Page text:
As an amateur, Louis Désiré Blanquart-Évrard pursued the idea of improving Talbot’s calotype invention. In doing so, he made several early discoveries advancing the quality, permanency, and production speed the calotype negative/positive paper process. By employing a division of labor, an assembly-line type of factory organization, and his new accelerating chemistry, Blanquart-Évrard believed he stood on the verge of creating industrial means capable of mass-producing photographs and opened the first French photographic printing firm in Lille in 1851 (Imprimerie Photographique de Lille).
From a technical standpoint, Blanquart-Évrard found the way “not to depend upon the vagaries of sun.” Instead of a long exposure depending on weather conditions, he used the property of the latent image, which could be obtained in few minutes, then developed and fixed. The developing method represented a major advance. It provided more stable prints, as well. Blanquart-Évrard submitted his method to the Académie des Sciences in April 1851 and improved it constantly.
The establishment of Imprimerie Photographique generated quite the buzz in the early 1850s – a time when a photographic printing factory was seen as a major instrument for the progress of dissemination of photographs—a dream that photography could play a major role in visual communication. Based upon the projected success of the operation, photographers, scientists, and members of the Société Héliographique advocated for the development of similar printshops in Paris. Photography was on the threshold of emerging as an unbounded new means of production.
Contributing to the dialogue on the issue of how to reproduce photographs to accompany printed texts, Blanquart-Évrard asserted that his calotypes could serve as well as any of the new ink-based photo-mechanical means. It is apparent, however, that he misunderstood the challenge of the new ink-based processes. On July 22, 1855, he published the calotype, "Un Moulin pres de Lille" in La Lumiére (seen here), but there were problems. Like Talbot’s Art Union prints fading, Blanquart-Évrard prints began falling out of the journal; in a later issue the printer explained that, to his chagrin, he had provided La Lumiére with the incorrect formula for the glue used.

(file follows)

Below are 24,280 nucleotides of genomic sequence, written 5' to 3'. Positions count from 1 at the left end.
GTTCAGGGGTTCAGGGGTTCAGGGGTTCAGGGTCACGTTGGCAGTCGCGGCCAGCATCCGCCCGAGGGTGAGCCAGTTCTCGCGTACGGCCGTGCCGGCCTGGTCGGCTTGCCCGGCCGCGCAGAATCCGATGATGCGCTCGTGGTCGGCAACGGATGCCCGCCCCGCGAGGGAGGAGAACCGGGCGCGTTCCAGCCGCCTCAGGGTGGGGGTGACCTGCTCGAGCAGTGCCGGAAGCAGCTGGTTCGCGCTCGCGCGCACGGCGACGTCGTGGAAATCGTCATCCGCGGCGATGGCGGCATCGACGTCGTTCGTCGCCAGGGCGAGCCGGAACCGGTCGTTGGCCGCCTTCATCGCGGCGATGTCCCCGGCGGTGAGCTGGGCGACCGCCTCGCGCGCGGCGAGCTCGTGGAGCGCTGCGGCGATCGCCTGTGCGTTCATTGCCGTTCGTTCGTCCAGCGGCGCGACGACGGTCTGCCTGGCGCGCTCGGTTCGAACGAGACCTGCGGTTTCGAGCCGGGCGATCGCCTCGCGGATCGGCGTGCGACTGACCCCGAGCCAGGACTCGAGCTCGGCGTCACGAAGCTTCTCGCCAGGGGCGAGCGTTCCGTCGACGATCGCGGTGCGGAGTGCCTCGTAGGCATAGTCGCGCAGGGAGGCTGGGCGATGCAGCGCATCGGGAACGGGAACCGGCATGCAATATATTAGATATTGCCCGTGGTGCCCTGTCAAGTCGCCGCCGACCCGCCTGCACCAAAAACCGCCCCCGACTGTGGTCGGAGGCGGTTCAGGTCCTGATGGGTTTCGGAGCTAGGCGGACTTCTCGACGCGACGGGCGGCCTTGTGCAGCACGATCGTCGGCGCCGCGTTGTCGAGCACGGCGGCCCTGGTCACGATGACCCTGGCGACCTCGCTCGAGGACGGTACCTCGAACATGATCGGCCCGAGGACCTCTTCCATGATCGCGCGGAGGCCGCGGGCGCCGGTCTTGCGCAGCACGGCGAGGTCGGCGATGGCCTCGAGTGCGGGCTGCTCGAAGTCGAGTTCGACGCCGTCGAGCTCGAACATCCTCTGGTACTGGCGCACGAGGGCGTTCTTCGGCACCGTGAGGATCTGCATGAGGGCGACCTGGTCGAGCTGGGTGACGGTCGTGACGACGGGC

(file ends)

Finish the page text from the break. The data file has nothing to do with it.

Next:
Ultimately, his efforts to displace traditional graphic art forms with photographic prints on paper did not work. As Blanquart-Évrard opened the first imprimerie photographique, he also was among the first casualties of the competition between printshops. Despite his efforts to economize his production, he was not able to keep his costs down, and his firm was able to sustain activity for only five years. For these reasons, Blanquart-Évrard closed his printshop in 1855, further stimulating the advancement of ink-based photomechanical pursuits which he would ultimately celebrate in his important 1869 essay La photographie, ses origines, ses progrès, ses transformation.
Eder, History of Photography, Epsteam translation, Third Edition Dover 1905 (1945)
Hannavy John. Encyclopedia of Nineteenth-Century Photography. Vol. 1 A-I Index. Routledge 2008.
Rosen, H. Jeffrey, Lemercier & de: Photolithography and the Industrialisation of Print Production in France, 1837-1859, PhD dissertation, Evanston, Illinois, June 1988